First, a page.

On my mind

On my mind

Andrew Gilbert
Andrew Gilbert

Andrew Gilbert, Managing Director of Node4, tells us the top five issues in his mind right now.

1. Power/Space: The biggest challenge for data centres at the moment is that people who want higher density racks are consolidating equipment. Space isn’t the main issue, power is the biggest challenge, specifically the balance between power and space and the power that an individual rack can draw. People’s requirements are increasing so it is true that the allocation of power is becoming more of a problem than the actual physical space itself.

In London, it’s a big challenge for most people. It’s generally overpopulated from a power perspective and there are a lot of data centres in London fighting for power as a result. What’s happening is that people are demanding higher prices for the data centre space because of power. So that’s an obstacle for providers in the London area but because of the locations of our data centres, we are at an advantage in this respect.

2. Data centre location: We have ambitious plans to expand the number of data centres we operate and will be opening one in Leicester soon. When we are looking at locations for new centres, the availability and cost of power is a key issue. We still find that customers buy space regionally based on the distance from their own offices – that’s the approach of the businesses we speak to. We see that the ratio of people wanting closer geographic access is far greater than the people that are happy to have a set-up where distance isn’t an issue.

 

I don’t see that changing in the short term and although it might change in the long term, we are currently seeing there’s still a demand based on people wanting their data centres to be local to them. Technology isn’t the barrier here; the issue is that people want the infrastructure to be within an hour of where they are. These will remain important issues when we think about the location of the next data centre.

3. Uptake of cloud computing: Our platform is a hybrid platform and we have designed it as private with a shared infrastructure, which helps to alleviate some of the security concerns. The demand for cloud-based infrastructure has gained a lot more traction in the last six months and more people are adopting it as the technology evolves.

A lot of the vendors and manufacturers are working hard to find better ways of helping the service providers to deliver a great service and increase security. As more customers adopt cloud services, vendors will get on board and the features, security and development of those products will improve as a result. Only then will we get to the point where we have a solution that is widely accepted. At the moment, we’re in the infancy of that but we will move towards that solution once the technology and acceptance from the customer’s perspective picks up.

We still have a way to go and there’s a chance that through 2012 and 2013, we will see a bigger increase in the adoption of cloud computing. According to market analysts IDC, global cloud computing spend will be £23 billion this year alone – four times the overall IT industry rate of growth.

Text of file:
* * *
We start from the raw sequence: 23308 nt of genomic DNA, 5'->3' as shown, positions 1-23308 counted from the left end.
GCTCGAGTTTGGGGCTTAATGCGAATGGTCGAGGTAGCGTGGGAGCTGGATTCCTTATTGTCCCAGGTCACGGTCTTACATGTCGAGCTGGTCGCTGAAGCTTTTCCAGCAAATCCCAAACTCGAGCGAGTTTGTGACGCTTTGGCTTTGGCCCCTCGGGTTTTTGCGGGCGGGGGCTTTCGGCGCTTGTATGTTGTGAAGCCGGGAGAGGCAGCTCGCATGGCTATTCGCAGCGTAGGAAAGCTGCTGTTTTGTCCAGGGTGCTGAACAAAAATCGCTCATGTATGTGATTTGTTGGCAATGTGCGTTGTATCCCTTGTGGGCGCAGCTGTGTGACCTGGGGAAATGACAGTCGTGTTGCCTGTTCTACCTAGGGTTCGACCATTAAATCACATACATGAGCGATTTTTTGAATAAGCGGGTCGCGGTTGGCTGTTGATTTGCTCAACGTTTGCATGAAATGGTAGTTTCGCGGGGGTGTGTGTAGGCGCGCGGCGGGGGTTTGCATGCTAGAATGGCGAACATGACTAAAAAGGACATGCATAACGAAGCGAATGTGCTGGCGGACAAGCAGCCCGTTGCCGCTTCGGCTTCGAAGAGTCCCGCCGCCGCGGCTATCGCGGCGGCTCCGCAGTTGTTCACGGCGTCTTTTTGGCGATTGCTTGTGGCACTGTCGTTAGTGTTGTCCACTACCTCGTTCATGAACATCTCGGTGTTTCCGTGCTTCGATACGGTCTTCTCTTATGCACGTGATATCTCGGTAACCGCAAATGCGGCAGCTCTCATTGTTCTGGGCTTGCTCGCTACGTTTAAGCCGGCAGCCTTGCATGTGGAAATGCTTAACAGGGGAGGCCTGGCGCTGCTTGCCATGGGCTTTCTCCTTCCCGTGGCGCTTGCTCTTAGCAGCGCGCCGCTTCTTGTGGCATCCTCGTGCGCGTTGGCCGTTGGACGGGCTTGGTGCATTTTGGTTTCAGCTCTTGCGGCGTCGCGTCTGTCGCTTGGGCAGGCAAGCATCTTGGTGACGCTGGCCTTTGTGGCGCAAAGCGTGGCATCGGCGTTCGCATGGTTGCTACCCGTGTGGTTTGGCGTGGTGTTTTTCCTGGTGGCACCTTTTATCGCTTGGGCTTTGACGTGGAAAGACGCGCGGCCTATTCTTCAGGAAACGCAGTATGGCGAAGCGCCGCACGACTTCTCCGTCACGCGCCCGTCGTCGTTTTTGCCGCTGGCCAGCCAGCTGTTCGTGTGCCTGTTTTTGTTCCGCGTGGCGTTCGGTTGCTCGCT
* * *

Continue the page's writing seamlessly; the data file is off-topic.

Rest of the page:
4. Virtualisation: The ROI of virtualisation should be simple to achieve if people are realistic about looking at the total cost of ownership. There are lots of benefits to be gained from virtualisation such as power and cooling reduction, which means energy efficiency gains. There are also gains in management support, hardware maintenance and support, support resource, technical resource and many other advantages. It depends how an organisation looks at ROI but ultimately, for an organisation I think virtualisation will be adopted on a widespread basis. People won’t run an operating system on a single server anymore because it’s just not efficient to do that. Virtualisation is allowing people to gain the full potential of one piece of hardware. That in itself will reduce capex, running costs and/or support costs.

It’s the SME market where virtualisation vendors are aiming their products and it will be where the biggest uptake will need to be. SMEs will be where the mainstream is. It has been adopted by enterprise for many years already but with cost constraints and worries about whether they can justify it financially, it was difficult for smaller companies to do the same up until recently. The main products that provide the services such as VMware have been prohibitively expensive so it was hard to justify that spend and make it stack up but now there is a whole raft of options such as Microsoft Hyper-V, it’s becoming more cost-effective for SMEs to deploy.

5. Disaster recovery: One advantage of virtualisation, which will be key for businesses, is disaster recovery. Many people are yet to realise the reliance they have on their IT infrastructure. It’s becoming a hot topic now but it hadn’t been taken seriously by a lot of companies in the past. It should become more apparent and engrained on people’s mind about their need to look at alternatives in the scenario where they have some form of disaster. Some people still aren’t taking it seriously enough but that attitude will have to change and people are looking at ways of implementing more stringent DR processes.